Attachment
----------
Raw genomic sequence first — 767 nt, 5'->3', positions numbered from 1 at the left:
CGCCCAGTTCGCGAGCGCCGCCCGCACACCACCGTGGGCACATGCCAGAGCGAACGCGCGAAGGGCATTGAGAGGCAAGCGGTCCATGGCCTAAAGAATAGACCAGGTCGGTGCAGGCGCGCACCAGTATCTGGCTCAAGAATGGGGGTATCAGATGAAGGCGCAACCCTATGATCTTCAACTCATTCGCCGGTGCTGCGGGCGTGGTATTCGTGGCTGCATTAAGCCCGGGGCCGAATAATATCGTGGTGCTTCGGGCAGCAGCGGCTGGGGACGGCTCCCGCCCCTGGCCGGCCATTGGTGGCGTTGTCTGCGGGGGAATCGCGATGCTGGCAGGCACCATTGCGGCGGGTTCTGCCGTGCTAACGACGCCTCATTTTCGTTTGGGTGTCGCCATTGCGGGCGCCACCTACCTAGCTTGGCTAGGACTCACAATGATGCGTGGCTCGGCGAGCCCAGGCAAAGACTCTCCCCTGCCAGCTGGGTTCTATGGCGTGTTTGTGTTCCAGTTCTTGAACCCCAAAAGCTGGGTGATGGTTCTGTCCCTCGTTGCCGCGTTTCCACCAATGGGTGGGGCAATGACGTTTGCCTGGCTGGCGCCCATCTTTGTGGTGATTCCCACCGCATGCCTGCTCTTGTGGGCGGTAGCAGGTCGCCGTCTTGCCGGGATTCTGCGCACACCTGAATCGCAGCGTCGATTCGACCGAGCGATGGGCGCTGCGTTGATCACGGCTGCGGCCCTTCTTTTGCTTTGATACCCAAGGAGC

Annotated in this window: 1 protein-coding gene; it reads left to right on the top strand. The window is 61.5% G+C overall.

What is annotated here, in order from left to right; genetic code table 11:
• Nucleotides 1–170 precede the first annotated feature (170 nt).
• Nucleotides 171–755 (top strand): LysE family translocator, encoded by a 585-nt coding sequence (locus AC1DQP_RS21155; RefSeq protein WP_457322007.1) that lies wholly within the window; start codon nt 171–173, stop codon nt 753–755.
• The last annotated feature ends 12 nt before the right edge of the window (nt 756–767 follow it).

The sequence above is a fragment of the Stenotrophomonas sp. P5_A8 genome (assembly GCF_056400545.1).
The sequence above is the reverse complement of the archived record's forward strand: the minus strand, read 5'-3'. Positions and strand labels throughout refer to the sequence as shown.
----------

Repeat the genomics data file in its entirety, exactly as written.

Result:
Raw genomic sequence first — 767 nt, 5'->3', positions numbered from 1 at the left:
CGCCCAGTTCGCGAGCGCCGCCCGCACACCACCGTGGGCACATGCCAGAGCGAACGCGCGAAGGGCATTGAGAGGCAAGCGGTCCATGGCCTAAAGAATAGACCAGGTCGGTGCAGGCGCGCACCAGTATCTGGCTCAAGAATGGGGGTATCAGATGAAGGCGCAACCCTATGATCTTCAACTCATTCGCCGGTGCTGCGGGCGTGGTATTCGTGGCTGCATTAAGCCCGGGGCCGAATAATATCGTGGTGCTTCGGGCAGCAGCGGCTGGGGACGGCTCCCGCCCCTGGCCGGCCATTGGTGGCGTTGTCTGCGGGGGAATCGCGATGCTGGCAGGCACCATTGCGGCGGGTTCTGCCGTGCTAACGACGCCTCATTTTCGTTTGGGTGTCGCCATTGCGGGCGCCACCTACCTAGCTTGGCTAGGACTCACAATGATGCGTGGCTCGGCGAGCCCAGGCAAAGACTCTCCCCTGCCAGCTGGGTTCTATGGCGTGTTTGTGTTCCAGTTCTTGAACCCCAAAAGCTGGGTGATGGTTCTGTCCCTCGTTGCCGCGTTTCCACCAATGGGTGGGGCAATGACGTTTGCCTGGCTGGCGCCCATCTTTGTGGTGATTCCCACCGCATGCCTGCTCTTGTGGGCGGTAGCAGGTCGCCGTCTTGCCGGGATTCTGCGCACACCTGAATCGCAGCGTCGATTCGACCGAGCGATGGGCGCTGCGTTGATCACGGCTGCGGCCCTTCTTTTGCTTTGATACCCAAGGAGC

Annotated in this window: 1 protein-coding gene; it reads left to right on the top strand. The window is 61.5% G+C overall.

What is annotated here, in order from left to right; genetic code table 11:
• Nucleotides 1–170 precede the first annotated feature (170 nt).
• Nucleotides 171–755 (top strand): LysE family translocator, encoded by a 585-nt coding sequence (locus AC1DQP_RS21155; RefSeq protein WP_457322007.1) that lies wholly within the window; start codon nt 171–173, stop codon nt 753–755.
• The last annotated feature ends 12 nt before the right edge of the window (nt 756–767 follow it).

The sequence above is a fragment of the Stenotrophomonas sp. P5_A8 genome (assembly GCF_056400545.1).
The sequence above is the reverse complement of the archived record's forward strand: the minus strand, read 5'-3'. Positions and strand labels throughout refer to the sequence as shown.